RIYADH – The United States said on Saturday it would stop providing refueling assistance to the Arab coalition’s aircraft fighting against Houthi rebels in Yemen after receiving a request to do so by the Saudi-led alliance.
The Saudi official news agency SPA reported that the Kingdom of Saudi Arabia and the coalition have enhanced their capacity to independently conduct in-flight refueling and, therefore, have asked Washington to stop its refueling support for the operations carried out in Yemen.
“We support the decision by the Kingdom of Saudi Arabia, after consultations with the US government, to use the coalition’s own military capabilities to conduct in-flight refueling in support of its operations in Yemen,” US Defense Secretary James Mattis said in a statement.
Meanwhile, Yemeni forces have taken control of the May 22 hospital – the second-largest clinic in the east of the Yemeni port city of Hodeida – from Houthi rebels after heavy fighting, according to military sources.
This decision to cease refueling operations puts an end to one of the decisive aspects of the US’ support for the Arab coalition in a conflict that has created the world’s largest humanitarian crisis, with 1.8 million children suffering acute malnutrition, including 400,000 who are in imminent danger of starving to death.
Mattis stressed that all players were focused on backing a resolution to the conflict, with the efforts being led by the United Nations’ special envoy to the region, Martin Griffiths.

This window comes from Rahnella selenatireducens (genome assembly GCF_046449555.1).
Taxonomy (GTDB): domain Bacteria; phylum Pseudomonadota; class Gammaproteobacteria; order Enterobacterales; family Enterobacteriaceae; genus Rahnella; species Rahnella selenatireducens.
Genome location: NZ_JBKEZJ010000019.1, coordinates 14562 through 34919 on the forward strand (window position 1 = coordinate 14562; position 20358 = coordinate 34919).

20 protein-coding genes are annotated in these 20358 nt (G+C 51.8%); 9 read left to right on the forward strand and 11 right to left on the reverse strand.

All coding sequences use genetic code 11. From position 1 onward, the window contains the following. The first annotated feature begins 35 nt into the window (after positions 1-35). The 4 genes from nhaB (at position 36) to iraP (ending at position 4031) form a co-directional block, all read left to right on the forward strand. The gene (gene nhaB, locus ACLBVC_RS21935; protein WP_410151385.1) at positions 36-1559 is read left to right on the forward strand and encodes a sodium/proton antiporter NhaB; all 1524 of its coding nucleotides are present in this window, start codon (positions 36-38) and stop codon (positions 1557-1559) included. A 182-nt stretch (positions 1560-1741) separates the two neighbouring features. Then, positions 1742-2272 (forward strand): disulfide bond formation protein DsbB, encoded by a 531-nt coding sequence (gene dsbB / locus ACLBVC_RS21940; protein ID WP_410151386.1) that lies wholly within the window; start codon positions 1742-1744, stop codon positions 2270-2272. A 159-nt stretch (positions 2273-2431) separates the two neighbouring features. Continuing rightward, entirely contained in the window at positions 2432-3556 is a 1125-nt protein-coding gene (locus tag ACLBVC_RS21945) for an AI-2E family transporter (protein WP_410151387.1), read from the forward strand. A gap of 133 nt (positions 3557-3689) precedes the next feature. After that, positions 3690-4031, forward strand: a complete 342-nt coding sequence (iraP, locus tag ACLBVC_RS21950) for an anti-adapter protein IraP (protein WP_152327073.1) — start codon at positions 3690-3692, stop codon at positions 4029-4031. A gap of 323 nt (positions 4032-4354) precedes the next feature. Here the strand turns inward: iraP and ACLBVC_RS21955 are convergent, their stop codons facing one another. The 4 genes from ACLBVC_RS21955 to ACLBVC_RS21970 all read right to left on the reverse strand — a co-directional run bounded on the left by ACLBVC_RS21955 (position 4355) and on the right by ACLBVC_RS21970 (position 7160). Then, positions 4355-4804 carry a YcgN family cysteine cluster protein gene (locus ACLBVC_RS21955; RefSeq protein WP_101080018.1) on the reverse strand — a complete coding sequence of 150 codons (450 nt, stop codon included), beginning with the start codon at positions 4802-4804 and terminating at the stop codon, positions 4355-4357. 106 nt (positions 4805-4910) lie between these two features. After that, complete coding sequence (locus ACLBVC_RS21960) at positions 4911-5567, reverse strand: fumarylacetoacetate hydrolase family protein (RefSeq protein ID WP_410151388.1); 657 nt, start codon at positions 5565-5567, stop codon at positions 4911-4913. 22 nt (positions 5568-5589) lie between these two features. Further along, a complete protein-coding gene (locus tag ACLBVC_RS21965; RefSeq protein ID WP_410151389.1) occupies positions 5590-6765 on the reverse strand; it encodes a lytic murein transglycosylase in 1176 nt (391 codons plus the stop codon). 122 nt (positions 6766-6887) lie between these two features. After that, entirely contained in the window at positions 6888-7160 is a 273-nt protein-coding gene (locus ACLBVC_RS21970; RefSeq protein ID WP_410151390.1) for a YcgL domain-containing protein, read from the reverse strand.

“The US and the coalition are planning to collaborate on building up legitimate Yemeni forces to defend the Yemeni people, secure their country’s borders, and contribute to counter al-Qaeda and ISIS efforts in Yemen and the region,” the American defense secretary said.
Mattis added that his country would continue working with the coalition and Yemen to minimize civilian casualties and expand urgent humanitarian efforts throughout the Arab nation.
The coalition’s request comes as human rights organizations have called for the cessation of aid to Saudi Arabia that contributes to the war in Yemen, a conflict in which the Arab coalition has intervened since March 2015.
This step comes after Riyadh has been in the spotlight over the killing of Saudi journalist Jamal Khashoggi, whose body was still missing after he disappeared following his entry into the Saudi consulate in Istanbul on Oct. 2.
Khashoggi’s death has sparked a wave of international outrage to the extent that some world leaders, such as German Chancellor Angela Merkel, have suspended the sale of arms to Saudi Arabia until the case is clarified.